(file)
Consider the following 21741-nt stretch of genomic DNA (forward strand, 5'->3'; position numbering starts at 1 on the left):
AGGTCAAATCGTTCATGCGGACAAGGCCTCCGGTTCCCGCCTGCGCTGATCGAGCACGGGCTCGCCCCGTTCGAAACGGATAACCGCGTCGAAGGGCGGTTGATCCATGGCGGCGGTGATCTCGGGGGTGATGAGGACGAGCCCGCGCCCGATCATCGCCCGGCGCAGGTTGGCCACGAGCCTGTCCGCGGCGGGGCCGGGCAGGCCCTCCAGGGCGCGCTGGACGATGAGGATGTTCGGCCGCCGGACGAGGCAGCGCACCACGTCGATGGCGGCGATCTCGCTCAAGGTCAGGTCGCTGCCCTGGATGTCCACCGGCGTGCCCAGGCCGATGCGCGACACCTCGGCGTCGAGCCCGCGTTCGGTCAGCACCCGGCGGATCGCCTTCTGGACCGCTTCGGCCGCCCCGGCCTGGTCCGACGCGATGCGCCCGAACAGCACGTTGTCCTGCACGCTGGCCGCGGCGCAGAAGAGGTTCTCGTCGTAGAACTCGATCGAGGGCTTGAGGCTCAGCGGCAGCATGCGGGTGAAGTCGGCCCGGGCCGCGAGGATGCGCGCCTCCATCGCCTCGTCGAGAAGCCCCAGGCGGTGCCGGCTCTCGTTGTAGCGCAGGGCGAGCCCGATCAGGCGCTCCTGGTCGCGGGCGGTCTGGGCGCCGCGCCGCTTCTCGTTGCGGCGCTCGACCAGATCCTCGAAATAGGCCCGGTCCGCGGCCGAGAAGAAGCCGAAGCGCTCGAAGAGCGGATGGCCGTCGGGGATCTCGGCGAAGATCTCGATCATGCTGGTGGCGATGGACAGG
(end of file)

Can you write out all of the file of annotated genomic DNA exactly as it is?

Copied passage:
Consider the following 21741-nt stretch of genomic DNA (forward strand, 5'->3'; position numbering starts at 1 on the left):
AGGTCAAATCGTTCATGCGGACAAGGCCTCCGGTTCCCGCCTGCGCTGATCGAGCACGGGCTCGCCCCGTTCGAAACGGATAACCGCGTCGAAGGGCGGTTGATCCATGGCGGCGGTGATCTCGGGGGTGATGAGGACGAGCCCGCGCCCGATCATCGCCCGGCGCAGGTTGGCCACGAGCCTGTCCGCGGCGGGGCCGGGCAGGCCCTCCAGGGCGCGCTGGACGATGAGGATGTTCGGCCGCCGGACGAGGCAGCGCACCACGTCGATGGCGGCGATCTCGCTCAAGGTCAGGTCGCTGCCCTGGATGTCCACCGGCGTGCCCAGGCCGATGCGCGACACCTCGGCGTCGAGCCCGCGTTCGGTCAGCACCCGGCGGATCGCCTTCTGGACCGCTTCGGCCGCCCCGGCCTGGTCCGACGCGATGCGCCCGAACAGCACGTTGTCCTGCACGCTGGCCGCGGCGCAGAAGAGGTTCTCGTCGTAGAACTCGATCGAGGGCTTGAGGCTCAGCGGCAGCATGCGGGTGAAGTCGGCCCGGGCCGCGAGGATGCGCGCCTCCATCGCCTCGTCGAGAAGCCCCAGGCGGTGCCGGCTCTCGTTGTAGCGCAGGGCGAGCCCGATCAGGCGCTCCTGGTCGCGGGCGGTCTGGGCGCCGCGCCGCTTCTCGTTGCGGCGCTCGACCAGATCCTCGAAATAGGCCCGGTCCGCGGCCGAGAAGAAGCCGAAGCGCTCGAAGAGCGGATGGCCGTCGGGGATCTCGGCGAAGATCTCGATCATGCTGGTGGCGATGGACAGG